FIG. 9 shows such a FSK demodulator comprising a quadrature transposition stage. As in FIG. 1, the quadrature transposition stage 1 comprises a first and a second signal path 2, 3, connected to a common input 11 and each provided with a respective modulator 4 and 6 followed by a respective filter 5 and 7. The two filters are coupled by means of a gyrator 42 whose ports P1 -P'1 and P2 -P'2 each terminate in an impedance 41', 41", constituted by a capacitor, and a resistor 48, 48'. The gyrator is fed by the controlled current sources I1 and I2 which are connected to the ports P1 -P'1 and P2 -P'2. The two filter outputs are connected to an output circuit 18 which in the embodiment of the FSK-demodulator shown comprises a first and second squaring devices 49 and 50 connected, respectively, to the inputs 16 and 17 of the output circuit 18. The outputs 51 and 52 of the squaring devices 49 and 50 are connected to an adding device 53 having a common output 19.

The FSK-demodulator operates as follows: It is assumed that a signal transmitted by means of frequency-shift keying (FSK) is applied to the input 11 and that this signal has a binary code wherein, for example, the lower frequency ωo -Δω is representative of the "zeroes" and the higher frequency ωo +Δω is representative of the "ones".

Let us now consider a signal transition at t=0. The input signal is:

sin {(ωo -Δω)t+φ} for t<0

and

sin {(ωo +Δω)t+φ} for t>0

At t=0 the phase is continuous.

The input signal is applied to the modulators 4 and 6 and demodulated with sin ωo t in modulator 4 and with cos ωo t in modulator 6, ωo being the carrier frequency. The phases of the low frequency portions of the demodulated signals are shifted 90 relative to one another. The phase difference changes sign at t=0. Thus the output signal of modulator 4 is equal to:

-sin (Δωt-φ)+ . . . for t<0

and

+sin (Δωt+φ)+ . . . for t>0

whereas the output signal of modulator 6 is equal to:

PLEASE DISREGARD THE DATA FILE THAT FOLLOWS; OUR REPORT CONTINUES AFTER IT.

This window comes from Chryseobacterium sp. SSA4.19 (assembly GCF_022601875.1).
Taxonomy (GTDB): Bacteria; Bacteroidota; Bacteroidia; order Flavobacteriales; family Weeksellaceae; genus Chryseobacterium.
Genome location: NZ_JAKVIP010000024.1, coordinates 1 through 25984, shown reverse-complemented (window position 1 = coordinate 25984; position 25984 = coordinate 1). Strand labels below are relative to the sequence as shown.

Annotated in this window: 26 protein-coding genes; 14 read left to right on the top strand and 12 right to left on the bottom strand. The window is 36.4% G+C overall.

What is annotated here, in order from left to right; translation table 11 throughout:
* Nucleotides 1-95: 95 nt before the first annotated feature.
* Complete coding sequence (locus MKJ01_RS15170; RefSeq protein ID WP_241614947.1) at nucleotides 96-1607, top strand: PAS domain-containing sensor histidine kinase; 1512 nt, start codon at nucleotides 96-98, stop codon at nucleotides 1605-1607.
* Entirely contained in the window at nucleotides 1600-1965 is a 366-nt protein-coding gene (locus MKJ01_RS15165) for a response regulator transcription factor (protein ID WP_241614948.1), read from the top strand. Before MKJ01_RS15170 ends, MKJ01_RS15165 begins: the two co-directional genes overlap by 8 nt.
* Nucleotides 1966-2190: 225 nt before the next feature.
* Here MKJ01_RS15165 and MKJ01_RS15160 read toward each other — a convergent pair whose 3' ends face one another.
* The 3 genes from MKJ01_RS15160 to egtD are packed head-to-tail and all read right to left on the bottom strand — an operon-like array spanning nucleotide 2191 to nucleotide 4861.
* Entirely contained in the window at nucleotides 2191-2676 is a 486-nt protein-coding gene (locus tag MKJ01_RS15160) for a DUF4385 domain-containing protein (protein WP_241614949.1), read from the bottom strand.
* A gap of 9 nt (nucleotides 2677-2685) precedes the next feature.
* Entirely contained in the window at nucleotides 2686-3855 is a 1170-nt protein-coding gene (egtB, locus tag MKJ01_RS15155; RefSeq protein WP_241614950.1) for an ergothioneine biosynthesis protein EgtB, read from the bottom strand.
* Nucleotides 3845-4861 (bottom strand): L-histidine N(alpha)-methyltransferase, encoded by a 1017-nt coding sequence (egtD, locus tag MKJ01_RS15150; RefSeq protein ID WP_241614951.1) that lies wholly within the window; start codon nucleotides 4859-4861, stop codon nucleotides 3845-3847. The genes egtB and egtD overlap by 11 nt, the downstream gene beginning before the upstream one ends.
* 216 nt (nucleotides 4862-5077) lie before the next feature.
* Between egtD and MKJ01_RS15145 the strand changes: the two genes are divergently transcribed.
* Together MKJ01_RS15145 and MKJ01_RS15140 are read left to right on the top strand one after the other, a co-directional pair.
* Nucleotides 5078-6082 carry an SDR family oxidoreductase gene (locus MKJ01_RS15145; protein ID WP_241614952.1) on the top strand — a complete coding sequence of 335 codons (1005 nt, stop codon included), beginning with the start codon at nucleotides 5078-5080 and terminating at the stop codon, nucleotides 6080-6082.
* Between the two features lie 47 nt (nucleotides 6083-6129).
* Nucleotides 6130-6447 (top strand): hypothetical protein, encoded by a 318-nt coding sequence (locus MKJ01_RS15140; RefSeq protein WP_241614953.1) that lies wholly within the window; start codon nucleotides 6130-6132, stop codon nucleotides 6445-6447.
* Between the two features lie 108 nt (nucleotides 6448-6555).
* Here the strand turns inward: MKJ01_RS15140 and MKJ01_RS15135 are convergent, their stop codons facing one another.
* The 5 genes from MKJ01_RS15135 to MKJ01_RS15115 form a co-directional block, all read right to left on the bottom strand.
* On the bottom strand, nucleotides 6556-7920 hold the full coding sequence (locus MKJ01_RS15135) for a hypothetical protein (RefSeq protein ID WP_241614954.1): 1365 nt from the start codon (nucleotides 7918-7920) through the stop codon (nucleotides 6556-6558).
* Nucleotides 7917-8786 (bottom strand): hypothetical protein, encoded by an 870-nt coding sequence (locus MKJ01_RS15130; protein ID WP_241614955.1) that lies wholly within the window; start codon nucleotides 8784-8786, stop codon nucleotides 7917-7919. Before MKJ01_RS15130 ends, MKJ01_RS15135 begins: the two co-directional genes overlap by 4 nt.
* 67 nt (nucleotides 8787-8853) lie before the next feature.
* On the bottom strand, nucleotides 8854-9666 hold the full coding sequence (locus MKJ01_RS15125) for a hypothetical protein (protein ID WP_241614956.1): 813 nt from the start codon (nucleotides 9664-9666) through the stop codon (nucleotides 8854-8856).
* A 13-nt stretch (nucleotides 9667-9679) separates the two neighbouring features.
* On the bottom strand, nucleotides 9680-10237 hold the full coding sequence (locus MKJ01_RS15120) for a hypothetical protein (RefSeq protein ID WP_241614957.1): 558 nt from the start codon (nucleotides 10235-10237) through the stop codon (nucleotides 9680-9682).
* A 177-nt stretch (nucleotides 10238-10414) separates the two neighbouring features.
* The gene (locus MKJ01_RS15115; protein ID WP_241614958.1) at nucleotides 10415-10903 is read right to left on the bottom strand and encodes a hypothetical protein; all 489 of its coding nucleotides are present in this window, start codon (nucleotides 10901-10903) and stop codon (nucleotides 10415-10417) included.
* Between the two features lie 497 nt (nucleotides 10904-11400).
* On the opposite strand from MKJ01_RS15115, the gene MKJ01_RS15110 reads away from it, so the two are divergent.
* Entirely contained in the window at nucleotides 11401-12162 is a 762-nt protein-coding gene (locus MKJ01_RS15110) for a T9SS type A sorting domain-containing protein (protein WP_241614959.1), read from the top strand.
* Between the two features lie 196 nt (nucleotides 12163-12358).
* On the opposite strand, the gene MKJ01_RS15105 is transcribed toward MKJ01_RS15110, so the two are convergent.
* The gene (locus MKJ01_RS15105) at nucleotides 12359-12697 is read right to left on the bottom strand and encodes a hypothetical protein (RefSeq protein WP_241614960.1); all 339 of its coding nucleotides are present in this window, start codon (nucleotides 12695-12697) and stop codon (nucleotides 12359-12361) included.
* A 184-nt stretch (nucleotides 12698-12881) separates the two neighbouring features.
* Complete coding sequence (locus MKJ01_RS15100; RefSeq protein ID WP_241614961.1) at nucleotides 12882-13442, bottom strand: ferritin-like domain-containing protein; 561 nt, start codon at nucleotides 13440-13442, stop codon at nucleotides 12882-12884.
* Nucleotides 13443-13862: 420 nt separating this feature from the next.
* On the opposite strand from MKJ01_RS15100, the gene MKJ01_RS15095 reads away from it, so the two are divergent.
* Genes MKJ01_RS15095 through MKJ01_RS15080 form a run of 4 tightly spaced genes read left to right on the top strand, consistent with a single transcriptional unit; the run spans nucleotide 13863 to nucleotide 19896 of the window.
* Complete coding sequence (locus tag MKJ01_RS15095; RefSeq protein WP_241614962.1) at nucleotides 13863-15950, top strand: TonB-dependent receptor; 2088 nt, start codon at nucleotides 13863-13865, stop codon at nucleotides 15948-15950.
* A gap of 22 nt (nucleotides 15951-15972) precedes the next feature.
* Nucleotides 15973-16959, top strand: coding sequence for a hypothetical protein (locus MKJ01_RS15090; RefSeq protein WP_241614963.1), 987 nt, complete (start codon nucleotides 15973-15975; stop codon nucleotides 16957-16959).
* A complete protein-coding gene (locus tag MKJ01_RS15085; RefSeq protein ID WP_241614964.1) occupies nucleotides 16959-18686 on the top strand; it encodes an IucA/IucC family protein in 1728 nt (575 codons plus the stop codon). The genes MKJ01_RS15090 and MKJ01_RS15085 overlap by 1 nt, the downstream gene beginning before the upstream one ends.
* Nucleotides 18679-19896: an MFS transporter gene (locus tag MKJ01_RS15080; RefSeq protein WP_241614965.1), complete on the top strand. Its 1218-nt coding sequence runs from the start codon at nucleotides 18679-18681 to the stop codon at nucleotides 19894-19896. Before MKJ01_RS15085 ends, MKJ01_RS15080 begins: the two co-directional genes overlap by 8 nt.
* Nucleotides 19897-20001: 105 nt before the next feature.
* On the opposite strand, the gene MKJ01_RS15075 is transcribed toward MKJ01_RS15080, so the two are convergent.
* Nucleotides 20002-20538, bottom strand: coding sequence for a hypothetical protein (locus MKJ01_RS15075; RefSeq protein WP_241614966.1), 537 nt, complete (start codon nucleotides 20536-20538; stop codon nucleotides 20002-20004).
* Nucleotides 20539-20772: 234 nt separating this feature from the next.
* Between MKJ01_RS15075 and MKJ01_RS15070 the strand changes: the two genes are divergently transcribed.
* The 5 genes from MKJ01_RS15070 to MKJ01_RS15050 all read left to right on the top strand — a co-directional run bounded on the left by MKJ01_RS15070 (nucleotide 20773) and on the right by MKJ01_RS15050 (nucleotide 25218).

+cos (Δωt-φ)+ . . . for t<0

and

+cos (Δωt+φ)+ . . . for t>0

The demodulated signals are applied as input signals to the filters 5 and 7 which form together with the gyrator 42 a symmetrical gyrator resonant circuit having a resonant frequency G/C=Δω.

For t>0 the quadrature relationship of the two input signal currents conforms to the sine and cosine signals such as they normally occur at the two ports P1 -P'1 and P2 -P'2. The two signal currents give the same response. The two responses add up. The filters behave as an adaptive filter for the "ones". For t<0 the sign of one of the input signal currents is inverted and the two responses do not add up, but result in the difference. In the output circuit 18 each of the voltage occurring at the gyrator port P1 -P'1 and at the gyrator port P2 -P'2 are squared and thereafter added in the adder device 53. The sum signal occurring at the output 19 of the adder device 53 has a low amplitude for t<0 and increases for t>0. FIG. 10 shows this variation of the output voltage amplitude a(t). The signal occurring at the output 19 is a replica of the binary code transmitted by means of the FSK signal and can be derived from this output signal, for example via a threshold device (not shown). As the high-frequency portions of the input signals applied to the filters 5 and 7 fall outside the passband these high-frequency portions are suppressed by the gyrator resonant circuit.